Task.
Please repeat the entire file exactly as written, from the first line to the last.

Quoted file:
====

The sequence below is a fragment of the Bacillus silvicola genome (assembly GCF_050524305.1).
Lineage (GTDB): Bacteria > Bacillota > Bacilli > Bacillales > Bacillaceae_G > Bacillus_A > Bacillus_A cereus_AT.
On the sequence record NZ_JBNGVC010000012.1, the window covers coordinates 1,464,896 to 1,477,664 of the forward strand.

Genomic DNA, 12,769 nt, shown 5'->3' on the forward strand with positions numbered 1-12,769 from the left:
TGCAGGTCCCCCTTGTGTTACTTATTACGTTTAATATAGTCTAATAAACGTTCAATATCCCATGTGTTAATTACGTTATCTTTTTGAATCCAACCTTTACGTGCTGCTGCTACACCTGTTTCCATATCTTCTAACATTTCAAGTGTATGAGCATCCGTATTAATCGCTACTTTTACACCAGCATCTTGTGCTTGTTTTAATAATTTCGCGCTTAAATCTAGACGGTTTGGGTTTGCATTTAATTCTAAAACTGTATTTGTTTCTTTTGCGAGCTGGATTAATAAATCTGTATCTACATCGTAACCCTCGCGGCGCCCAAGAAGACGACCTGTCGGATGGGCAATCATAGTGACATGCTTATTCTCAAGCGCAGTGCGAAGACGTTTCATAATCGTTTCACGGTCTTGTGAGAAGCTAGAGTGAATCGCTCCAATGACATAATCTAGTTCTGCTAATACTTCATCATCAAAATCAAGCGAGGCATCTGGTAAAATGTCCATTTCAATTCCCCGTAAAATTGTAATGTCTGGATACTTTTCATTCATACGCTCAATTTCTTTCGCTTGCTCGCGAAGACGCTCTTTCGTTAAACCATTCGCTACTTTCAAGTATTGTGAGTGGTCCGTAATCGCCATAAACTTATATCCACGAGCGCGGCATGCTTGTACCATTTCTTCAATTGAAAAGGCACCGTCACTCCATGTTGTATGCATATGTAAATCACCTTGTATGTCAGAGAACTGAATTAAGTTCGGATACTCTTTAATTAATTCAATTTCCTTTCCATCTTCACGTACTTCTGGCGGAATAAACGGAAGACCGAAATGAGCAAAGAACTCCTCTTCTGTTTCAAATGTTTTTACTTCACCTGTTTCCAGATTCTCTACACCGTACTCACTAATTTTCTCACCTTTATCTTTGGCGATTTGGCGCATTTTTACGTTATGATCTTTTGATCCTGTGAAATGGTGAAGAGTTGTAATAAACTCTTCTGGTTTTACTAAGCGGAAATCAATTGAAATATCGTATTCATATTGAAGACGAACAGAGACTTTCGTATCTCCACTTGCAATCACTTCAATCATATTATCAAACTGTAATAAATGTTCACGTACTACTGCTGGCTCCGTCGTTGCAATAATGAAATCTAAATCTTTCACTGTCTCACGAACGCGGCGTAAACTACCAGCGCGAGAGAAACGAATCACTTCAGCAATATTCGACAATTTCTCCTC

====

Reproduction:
The sequence below is a fragment of the Bacillus silvicola genome (assembly GCF_050524305.1).
Lineage (GTDB): Bacteria > Bacillota > Bacilli > Bacillales > Bacillaceae_G > Bacillus_A > Bacillus_A cereus_AT.
On the sequence record NZ_JBNGVC010000012.1, the window covers coordinates 1,464,896 to 1,477,664 of the forward strand.

Genomic DNA, 12,769 nt, shown 5'->3' on the forward strand with positions numbered 1-12,769 from the left:
TGCAGGTCCCCCTTGTGTTACTTATTACGTTTAATATAGTCTAATAAACGTTCAATATCCCATGTGTTAATTACGTTATCTTTTTGAATCCAACCTTTACGTGCTGCTGCTACACCTGTTTCCATATCTTCTAACATTTCAAGTGTATGAGCATCCGTATTAATCGCTACTTTTACACCAGCATCTTGTGCTTGTTTTAATAATTTCGCGCTTAAATCTAGACGGTTTGGGTTTGCATTTAATTCTAAAACTGTATTTGTTTCTTTTGCGAGCTGGATTAATAAATCTGTATCTACATCGTAACCCTCGCGGCGCCCAAGAAGACGACCTGTCGGATGGGCAATCATAGTGACATGCTTATTCTCAAGCGCAGTGCGAAGACGTTTCATAATCGTTTCACGGTCTTGTGAGAAGCTAGAGTGAATCGCTCCAATGACATAATCTAGTTCTGCTAATACTTCATCATCAAAATCAAGCGAGGCATCTGGTAAAATGTCCATTTCAATTCCCCGTAAAATTGTAATGTCTGGATACTTTTCATTCATACGCTCAATTTCTTTCGCTTGCTCGCGAAGACGCTCTTTCGTTAAACCATTCGCTACTTTCAAGTATTGTGAGTGGTCCGTAATCGCCATAAACTTATATCCACGAGCGCGGCATGCTTGTACCATTTCTTCAATTGAAAAGGCACCGTCACTCCATGTTGTATGCATATGTAAATCACCTTGTATGTCAGAGAACTGAATTAAGTTCGGATACTCTTTAATTAATTCAATTTCCTTTCCATCTTCACGTACTTCTGGCGGAATAAACGGAAGACCGAAATGAGCAAAGAACTCCTCTTCTGTTTCAAATGTTTTTACTTCACCTGTTTCCAGATTCTCTACACCGTACTCACTAATTTTCTCACCTTTATCTTTGGCGATTTGGCGCATTTTTACGTTATGATCTTTTGATCCTGTGAAATGGTGAAGAGTTGTAATAAACTCTTCTGGTTTTACTAAGCGGAAATCAATTGAAATATCGTATTCATATTGAAGACGAACAGAGACTTTCGTATCTCCACTTGCAATCACTTCAATCATATTATCAAACTGTAATAAATGTTCACGTACTACTGCTGGCTCCGTCGTTGCAATAATGAAATCTAAATCTTTCACTGTCTCACGAACGCGGCGTAAACTACCAGCGCGAGAGAAACGAATCACTTCAGCAATATTCGACAATTTCTCCTC